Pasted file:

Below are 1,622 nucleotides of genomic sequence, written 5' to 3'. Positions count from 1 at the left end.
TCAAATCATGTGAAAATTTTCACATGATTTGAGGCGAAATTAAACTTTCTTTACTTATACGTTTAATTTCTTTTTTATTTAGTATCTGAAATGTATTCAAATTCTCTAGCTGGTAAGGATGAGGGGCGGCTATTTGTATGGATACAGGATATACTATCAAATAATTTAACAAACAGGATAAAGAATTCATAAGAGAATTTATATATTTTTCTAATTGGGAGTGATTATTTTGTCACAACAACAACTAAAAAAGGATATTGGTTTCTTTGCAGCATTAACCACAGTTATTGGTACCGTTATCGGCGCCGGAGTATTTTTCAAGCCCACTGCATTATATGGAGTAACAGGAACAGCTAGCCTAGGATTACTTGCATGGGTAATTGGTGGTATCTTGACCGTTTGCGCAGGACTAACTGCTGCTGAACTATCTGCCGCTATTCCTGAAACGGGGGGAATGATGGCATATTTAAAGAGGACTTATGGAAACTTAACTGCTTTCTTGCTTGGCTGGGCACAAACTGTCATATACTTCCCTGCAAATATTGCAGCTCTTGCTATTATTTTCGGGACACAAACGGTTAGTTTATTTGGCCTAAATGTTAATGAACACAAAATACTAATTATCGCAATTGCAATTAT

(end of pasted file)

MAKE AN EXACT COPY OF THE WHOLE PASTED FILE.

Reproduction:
Below are 1,622 nucleotides of genomic sequence, written 5' to 3'. Positions count from 1 at the left end.
TCAAATCATGTGAAAATTTTCACATGATTTGAGGCGAAATTAAACTTTCTTTACTTATACGTTTAATTTCTTTTTTATTTAGTATCTGAAATGTATTCAAATTCTCTAGCTGGTAAGGATGAGGGGCGGCTATTTGTATGGATACAGGATATACTATCAAATAATTTAACAAACAGGATAAAGAATTCATAAGAGAATTTATATATTTTTCTAATTGGGAGTGATTATTTTGTCACAACAACAACTAAAAAAGGATATTGGTTTCTTTGCAGCATTAACCACAGTTATTGGTACCGTTATCGGCGCCGGAGTATTTTTCAAGCCCACTGCATTATATGGAGTAACAGGAACAGCTAGCCTAGGATTACTTGCATGGGTAATTGGTGGTATCTTGACCGTTTGCGCAGGACTAACTGCTGCTGAACTATCTGCCGCTATTCCTGAAACGGGGGGAATGATGGCATATTTAAAGAGGACTTATGGAAACTTAACTGCTTTCTTGCTTGGCTGGGCACAAACTGTCATATACTTCCCTGCAAATATTGCAGCTCTTGCTATTATTTTCGGGACACAAACGGTTAGTTTATTTGGCCTAAATGTTAATGAACACAAAATACTAATTATCGCAATTGCAATTAT